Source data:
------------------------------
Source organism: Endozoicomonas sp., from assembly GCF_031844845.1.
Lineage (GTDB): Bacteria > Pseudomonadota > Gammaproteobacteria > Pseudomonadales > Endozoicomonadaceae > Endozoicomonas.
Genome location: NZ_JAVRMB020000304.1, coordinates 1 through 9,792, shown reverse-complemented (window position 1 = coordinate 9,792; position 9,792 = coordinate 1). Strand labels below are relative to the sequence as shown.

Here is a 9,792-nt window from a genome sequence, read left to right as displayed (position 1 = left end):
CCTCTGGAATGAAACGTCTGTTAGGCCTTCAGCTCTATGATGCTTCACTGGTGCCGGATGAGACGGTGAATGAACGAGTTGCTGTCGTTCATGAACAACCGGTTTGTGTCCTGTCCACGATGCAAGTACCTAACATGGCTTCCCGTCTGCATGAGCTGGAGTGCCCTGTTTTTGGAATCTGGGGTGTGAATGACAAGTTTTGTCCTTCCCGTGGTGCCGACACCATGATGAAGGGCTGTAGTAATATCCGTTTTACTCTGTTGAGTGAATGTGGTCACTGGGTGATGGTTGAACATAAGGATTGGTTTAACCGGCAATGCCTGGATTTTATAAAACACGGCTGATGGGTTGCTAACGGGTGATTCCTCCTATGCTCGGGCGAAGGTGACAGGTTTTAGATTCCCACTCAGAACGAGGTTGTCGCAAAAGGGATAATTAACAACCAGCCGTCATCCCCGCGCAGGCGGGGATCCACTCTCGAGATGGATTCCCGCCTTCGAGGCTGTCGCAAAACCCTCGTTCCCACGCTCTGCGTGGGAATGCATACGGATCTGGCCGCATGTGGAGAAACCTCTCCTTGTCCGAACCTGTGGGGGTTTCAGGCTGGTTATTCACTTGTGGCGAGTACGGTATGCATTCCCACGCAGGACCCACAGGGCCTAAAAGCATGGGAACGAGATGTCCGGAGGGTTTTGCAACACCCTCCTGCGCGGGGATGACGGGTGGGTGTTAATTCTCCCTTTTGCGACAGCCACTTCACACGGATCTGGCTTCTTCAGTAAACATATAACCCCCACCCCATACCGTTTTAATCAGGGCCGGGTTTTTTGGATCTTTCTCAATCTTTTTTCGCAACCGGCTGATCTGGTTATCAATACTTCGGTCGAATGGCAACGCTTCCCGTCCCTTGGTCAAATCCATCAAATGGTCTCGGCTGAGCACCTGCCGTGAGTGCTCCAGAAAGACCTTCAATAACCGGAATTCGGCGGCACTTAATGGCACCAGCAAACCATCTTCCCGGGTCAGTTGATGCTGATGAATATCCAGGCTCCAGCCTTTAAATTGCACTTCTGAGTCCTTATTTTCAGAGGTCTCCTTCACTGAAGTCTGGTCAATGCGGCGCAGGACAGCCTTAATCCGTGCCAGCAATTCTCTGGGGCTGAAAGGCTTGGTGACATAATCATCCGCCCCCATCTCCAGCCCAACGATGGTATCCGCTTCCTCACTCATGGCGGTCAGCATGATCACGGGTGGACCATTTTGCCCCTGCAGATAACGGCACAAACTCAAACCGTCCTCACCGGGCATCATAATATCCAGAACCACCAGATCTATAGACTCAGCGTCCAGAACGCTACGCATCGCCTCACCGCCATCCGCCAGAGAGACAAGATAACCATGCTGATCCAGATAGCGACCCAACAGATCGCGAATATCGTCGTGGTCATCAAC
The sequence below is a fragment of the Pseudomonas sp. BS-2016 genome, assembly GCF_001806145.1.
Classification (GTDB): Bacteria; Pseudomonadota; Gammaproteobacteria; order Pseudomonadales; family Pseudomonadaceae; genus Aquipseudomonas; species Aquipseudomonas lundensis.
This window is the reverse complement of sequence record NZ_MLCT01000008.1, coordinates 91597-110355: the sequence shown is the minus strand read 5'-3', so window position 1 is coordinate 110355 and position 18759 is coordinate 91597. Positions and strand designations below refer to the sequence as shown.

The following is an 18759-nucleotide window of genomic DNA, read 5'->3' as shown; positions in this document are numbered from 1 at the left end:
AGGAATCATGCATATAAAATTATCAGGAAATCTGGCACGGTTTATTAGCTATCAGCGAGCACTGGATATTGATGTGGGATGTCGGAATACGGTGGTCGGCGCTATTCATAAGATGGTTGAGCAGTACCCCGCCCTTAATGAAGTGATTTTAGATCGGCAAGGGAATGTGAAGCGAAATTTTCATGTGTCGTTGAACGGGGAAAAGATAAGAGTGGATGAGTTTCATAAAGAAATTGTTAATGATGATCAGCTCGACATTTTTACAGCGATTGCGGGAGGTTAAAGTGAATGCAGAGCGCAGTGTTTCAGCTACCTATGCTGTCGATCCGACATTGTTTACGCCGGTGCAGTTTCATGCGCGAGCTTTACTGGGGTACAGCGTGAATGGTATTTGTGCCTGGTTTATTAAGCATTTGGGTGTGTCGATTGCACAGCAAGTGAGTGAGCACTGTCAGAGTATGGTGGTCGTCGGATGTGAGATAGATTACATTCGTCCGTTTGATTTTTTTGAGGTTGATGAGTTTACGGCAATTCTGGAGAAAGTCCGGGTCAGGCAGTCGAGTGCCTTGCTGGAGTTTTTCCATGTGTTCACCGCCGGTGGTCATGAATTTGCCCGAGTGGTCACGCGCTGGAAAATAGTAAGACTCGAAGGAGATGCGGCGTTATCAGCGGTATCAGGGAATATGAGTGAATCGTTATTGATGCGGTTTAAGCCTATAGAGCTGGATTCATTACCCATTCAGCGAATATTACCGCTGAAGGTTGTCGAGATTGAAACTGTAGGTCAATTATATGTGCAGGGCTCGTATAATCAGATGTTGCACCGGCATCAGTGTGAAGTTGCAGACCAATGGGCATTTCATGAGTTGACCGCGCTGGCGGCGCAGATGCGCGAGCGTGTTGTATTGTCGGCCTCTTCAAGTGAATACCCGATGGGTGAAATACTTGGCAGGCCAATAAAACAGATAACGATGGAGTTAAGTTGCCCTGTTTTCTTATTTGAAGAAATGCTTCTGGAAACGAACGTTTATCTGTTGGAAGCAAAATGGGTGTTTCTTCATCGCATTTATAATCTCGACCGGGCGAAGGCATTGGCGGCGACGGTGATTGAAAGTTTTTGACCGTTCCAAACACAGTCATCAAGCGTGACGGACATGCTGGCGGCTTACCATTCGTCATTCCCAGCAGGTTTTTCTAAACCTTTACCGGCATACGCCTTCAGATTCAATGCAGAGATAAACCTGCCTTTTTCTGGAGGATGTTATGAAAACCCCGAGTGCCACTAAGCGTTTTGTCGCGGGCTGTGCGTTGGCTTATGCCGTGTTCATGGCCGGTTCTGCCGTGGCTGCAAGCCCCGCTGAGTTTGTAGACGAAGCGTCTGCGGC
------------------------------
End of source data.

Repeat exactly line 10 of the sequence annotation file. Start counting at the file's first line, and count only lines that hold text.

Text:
AGGAATCATGCATATAAAATTATCAGGAAATCTGGCACGGTTTATTAGCTATCAGCGAGCACTGGATATTGATGTGGGATGTCGGAATACGGTGGTCGGCGCTATTCATAAGATGGTTGAGCAGTACCCCGCCCTTAATGAAGTGATTTTAGATCGGCAAGGGAATGTGAAGCGAAATTTTCATGTGTCGTTGAACGGGGAAAAGATAAGAGTGGATGAGTTTCATAAAGAAATTGTTAATGATGATCAGCTCGACATTTTTACAGCGATTGCGGGAGGTTAAAGTGAATGCAGAGCGCAGTGTTTCAGCTACCTATGCTGTCGATCCGACATTGTTTACGCCGGTGCAGTTTCATGCGCGAGCTTTACTGGGGTACAGCGTGAATGGTATTTGTGCCTGGTTTATTAAGCATTTGGGTGTGTCGATTGCACAGCAAGTGAGTGAGCACTGTCAGAGTATGGTGGTCGTCGGATGTGAGATAGATTACATTCGTCCGTTTGATTTTTTTGAGGTTGATGAGTTTACGGCAATTCTGGAGAAAGTCCGGGTCAGGCAGTCGAGTGCCTTGCTGGAGTTTTTCCATGTGTTCACCGCCGGTGGTCATGAATTTGCCCGAGTGGTCACGCGCTGGAAAATAGTAAGACTCGAAGGAGATGCGGCGTTATCAGCGGTATCAGGGAATATGAGTGAATCGTTATTGATGCGGTTTAAGCCTATAGAGCTGGATTCATTACCCATTCAGCGAATATTACCGCTGAAGGTTGTCGAGATTGAAACTGTAGGTCAATTATATGTGCAGGGCTCGTATAATCAGATGTTGCACCGGCATCAGTGTGAAGTTGCAGACCAATGGGCATTTCATGAGTTGACCGCGCTGGCGGCGCAGATGCGCGAGCGTGTTGTATTGTCGGCCTCTTCAAGTGAATACCCGATGGGTGAAATACTTGGCAGGCCAATAAAACAGATAACGATGGAGTTAAGTTGCCCTGTTTTCTTATTTGAAGAAATGCTTCTGGAAACGAACGTTTATCTGTTGGAAGCAAAATGGGTGTTTCTTCATCGCATTTATAATCTCGACCGGGCGAAGGCATTGGCGGCGACGGTGATTGAAAGTTTTTGACCGTTCCAAACACAGTCATCAAGCGTGACGGACATGCTGGCGGCTTACCATTCGTCATTCCCAGCAGGTTTTTCTAAACCTTTACCGGCATACGCCTTCAGATTCAATGCAGAGATAAACCTGCCTTTTTCTGGAGGATGTTATGAAAACCCCGAGTGCCACTAAGCGTTTTGTCGCGGGCTGTGCGTTGGCTTATGCCGTGTTCATGGCCGGTTCTGCCGTGGCTGCAAGCCCCGCTGAGTTTGTAGACGAAGCGTCTGCGGC